4. The Quality of Mercy New Mass Market $12.50
  5. Sanctus
    Used Mass Market $4.50
  6. The Silence (Viennese Mysteries) Used Hardcover $9.95

Related Subjects

Arts and Entertainment » Humor » General
Biography » General
Biography » Women
Featured Titles » Biography
Featured Titles » Funny Book Sale
Featured Titles » General
Fiction and Poetry » Literature » A to Z
History and Social Science » Current Affairs » General
History and Social Science » Feminist Studies » General
History and Social Science » Gender Studies » Featured Titles
History and Social Science » Gender Studies » General
History and Social Science » Gender Studies » Womens Studies
History and Social Science » Politics » General
History and Social Science » Sale Books

How to Be a Woman Used Trade Paper
0 stars - 0 reviews
$9.95 In Stock
Product details 320 pages Harper Perennial - English 9780062124296 Reviews:
"Publishers Weekly Review" by , "Part memoir, part postmodern feminist rant, this award-winning British TV critic and celebrity writer brings her ingeniously funny views to the States. Moran's journey into womanhood begins on her 13th birthday when boys throw rocks at her 182-pound body, and her only friend, her sister Caz, hands her a homemade card reminding her to please turn 18 or die soon so Caz can inherit her bedroom. Always resourceful — as the eldest of eight children from Wolverhampton — the author embarrasses herself often enough to become an authority on how to masturbate; name one's breasts; and forgo a Brazilian bikini wax. She doesn't politicize feminism; she humanizes it. Everyone, she writes, is automatically an F-word if they own a vagina and want 'to be in charge of it.' Empowering women is as easy as saying — without reservation — the word 'fat' and filling our handbags with necessities like a safety pin, biscuit, and 'something that can absorb huge amounts of liquid.' Beneath the laugh-out-loud humor is genuine insight about the blessings of having — or not having — children. With brutal honesty, she explains why she chose to have an abortion after birthing two healthy daughters with her longtime husband, Pete. Her story is as touching as it is timely. In her brilliant, original voice, Moran successfully entertains and enlightens her audience with hard-won wisdom and wit." Publishers Weekly (Starred Review) Copyright PWxyz, LLC. All rights reserved.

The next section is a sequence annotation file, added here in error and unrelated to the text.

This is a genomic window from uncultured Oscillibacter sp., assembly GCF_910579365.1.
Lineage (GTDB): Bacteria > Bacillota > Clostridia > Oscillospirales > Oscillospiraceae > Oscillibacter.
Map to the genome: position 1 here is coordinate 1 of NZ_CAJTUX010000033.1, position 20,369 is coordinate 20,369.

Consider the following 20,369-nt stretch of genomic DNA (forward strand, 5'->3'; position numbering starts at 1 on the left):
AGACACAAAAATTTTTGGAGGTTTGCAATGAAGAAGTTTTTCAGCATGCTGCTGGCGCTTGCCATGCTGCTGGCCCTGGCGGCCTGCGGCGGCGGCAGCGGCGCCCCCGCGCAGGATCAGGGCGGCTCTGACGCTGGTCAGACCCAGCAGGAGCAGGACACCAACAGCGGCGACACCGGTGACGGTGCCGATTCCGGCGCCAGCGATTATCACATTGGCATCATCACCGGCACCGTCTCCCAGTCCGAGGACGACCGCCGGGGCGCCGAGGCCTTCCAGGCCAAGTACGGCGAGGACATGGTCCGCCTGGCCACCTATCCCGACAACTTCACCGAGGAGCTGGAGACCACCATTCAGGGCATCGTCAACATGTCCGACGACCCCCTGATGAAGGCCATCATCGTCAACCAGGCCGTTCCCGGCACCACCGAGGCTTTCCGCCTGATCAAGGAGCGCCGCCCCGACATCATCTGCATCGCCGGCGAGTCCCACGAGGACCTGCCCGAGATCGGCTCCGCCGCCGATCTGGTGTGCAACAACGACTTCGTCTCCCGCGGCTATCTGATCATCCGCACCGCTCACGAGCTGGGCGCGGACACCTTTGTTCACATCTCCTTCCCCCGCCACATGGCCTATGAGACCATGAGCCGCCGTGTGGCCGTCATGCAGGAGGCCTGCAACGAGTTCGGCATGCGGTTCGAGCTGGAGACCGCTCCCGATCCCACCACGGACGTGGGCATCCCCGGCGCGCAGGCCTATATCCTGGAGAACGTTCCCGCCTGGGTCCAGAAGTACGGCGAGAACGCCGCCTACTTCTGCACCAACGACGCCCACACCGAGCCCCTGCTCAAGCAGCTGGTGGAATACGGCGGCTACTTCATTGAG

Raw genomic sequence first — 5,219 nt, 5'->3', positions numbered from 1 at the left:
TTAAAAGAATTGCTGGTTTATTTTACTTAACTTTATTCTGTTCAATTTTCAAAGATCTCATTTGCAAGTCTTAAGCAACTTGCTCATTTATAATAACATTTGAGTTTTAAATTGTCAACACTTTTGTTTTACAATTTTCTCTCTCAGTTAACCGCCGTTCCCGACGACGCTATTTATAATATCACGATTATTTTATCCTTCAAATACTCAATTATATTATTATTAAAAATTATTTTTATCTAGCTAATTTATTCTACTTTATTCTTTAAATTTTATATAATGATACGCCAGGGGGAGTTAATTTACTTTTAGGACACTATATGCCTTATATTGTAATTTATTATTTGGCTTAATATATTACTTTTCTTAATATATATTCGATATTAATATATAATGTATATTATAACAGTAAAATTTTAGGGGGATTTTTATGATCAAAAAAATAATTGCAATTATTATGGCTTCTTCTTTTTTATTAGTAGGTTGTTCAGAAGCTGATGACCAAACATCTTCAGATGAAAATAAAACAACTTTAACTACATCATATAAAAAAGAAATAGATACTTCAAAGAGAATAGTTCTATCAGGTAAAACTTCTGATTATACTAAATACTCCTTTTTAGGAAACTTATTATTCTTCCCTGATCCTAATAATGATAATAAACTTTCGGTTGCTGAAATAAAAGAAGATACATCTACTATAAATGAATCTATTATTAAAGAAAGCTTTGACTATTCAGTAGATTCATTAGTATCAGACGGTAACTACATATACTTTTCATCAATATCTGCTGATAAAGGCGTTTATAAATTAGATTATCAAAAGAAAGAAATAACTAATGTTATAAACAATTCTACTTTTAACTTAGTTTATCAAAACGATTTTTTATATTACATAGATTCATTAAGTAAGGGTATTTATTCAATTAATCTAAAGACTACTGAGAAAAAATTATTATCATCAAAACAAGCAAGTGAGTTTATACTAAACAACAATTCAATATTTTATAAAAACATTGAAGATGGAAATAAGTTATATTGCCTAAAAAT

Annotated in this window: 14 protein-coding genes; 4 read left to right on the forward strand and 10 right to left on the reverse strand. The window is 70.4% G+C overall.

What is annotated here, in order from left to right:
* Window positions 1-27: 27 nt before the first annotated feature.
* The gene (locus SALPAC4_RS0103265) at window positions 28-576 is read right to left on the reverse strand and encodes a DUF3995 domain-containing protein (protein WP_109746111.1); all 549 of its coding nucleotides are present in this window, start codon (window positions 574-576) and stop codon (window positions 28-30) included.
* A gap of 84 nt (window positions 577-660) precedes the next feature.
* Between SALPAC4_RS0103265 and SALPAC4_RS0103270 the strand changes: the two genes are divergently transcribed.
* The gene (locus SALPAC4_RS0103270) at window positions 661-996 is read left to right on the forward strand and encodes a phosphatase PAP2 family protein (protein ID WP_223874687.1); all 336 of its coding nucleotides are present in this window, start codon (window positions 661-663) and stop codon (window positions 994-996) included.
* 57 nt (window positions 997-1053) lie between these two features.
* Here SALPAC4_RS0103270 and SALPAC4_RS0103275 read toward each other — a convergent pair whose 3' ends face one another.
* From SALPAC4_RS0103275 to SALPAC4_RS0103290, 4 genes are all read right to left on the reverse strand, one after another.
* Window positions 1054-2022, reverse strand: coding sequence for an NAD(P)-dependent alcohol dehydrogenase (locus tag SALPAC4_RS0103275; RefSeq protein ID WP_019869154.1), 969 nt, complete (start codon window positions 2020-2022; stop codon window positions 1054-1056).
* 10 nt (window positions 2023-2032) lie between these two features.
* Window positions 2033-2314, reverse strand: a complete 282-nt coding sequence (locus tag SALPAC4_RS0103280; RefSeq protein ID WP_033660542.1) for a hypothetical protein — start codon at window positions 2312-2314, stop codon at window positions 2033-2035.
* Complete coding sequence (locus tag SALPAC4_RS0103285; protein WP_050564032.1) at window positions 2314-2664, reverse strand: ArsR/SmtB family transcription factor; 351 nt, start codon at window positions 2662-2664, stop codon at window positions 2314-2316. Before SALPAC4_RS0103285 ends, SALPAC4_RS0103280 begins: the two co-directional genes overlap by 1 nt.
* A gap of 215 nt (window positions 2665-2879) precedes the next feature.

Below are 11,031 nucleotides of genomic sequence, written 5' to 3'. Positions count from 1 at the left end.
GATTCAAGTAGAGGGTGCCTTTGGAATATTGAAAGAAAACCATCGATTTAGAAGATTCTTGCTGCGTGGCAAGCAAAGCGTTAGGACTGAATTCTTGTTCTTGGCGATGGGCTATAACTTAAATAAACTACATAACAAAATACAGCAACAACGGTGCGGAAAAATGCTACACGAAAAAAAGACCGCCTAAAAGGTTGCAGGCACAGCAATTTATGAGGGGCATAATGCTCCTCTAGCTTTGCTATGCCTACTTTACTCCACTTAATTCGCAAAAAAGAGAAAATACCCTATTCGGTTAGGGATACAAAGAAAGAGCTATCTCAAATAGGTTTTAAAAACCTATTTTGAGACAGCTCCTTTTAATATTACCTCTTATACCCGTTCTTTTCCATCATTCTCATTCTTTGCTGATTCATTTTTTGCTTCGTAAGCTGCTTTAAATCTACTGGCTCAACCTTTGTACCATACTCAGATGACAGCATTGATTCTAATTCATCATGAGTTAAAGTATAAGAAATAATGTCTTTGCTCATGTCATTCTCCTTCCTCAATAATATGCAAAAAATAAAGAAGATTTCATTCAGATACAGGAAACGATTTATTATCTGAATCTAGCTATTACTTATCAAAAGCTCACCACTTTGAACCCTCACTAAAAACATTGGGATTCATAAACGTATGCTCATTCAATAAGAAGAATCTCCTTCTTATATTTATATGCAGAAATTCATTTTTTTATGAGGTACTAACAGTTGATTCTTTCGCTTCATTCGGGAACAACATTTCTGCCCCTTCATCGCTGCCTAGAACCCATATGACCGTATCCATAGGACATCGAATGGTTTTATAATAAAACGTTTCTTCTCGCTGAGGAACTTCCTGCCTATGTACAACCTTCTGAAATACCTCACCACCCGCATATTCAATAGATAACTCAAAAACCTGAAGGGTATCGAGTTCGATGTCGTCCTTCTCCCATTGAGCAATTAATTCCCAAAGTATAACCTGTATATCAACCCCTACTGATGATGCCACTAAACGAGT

"Review" by , "Half-memoir, half-polemic, and entirely necessary."
"Review" by , "Engaging, brave, and consistently, cleverly, naughtily funny."
"Review" by , "Caitlin Moran is a feminist heroine for our times. I can't wait to give this book to my daughters."
"Review" by , "Caitlin Moran is so fabulous, so funny, so freshly feminist. I don't want to be like her — I want to be her. But if I can't, at least I can relish her book. You will, too."
"Review" by , "A genuinely original talent."
"Review" by , "Totally brilliant."
"Review" by , "Caitlin Moran is the profane, witty and wonky best friend I wish I had. She's the feminist rock star we need right now; How to Be a Woman is an hilarious delight."
"Review" by , "This brilliantly argued and urgently needed book — highly comic and deadly serious — is precisely what feminism has been waiting for."
"Review" by , "The U.K. version of Tina Fey's Bossypants....You will laugh out loud, wince, and — in my case — feel proud to be the same gender as the author."
"Review" by , "Caitlin Moran taught me more about being a woman than being a woman did. I'm pretty sure I had testicles before I read this book."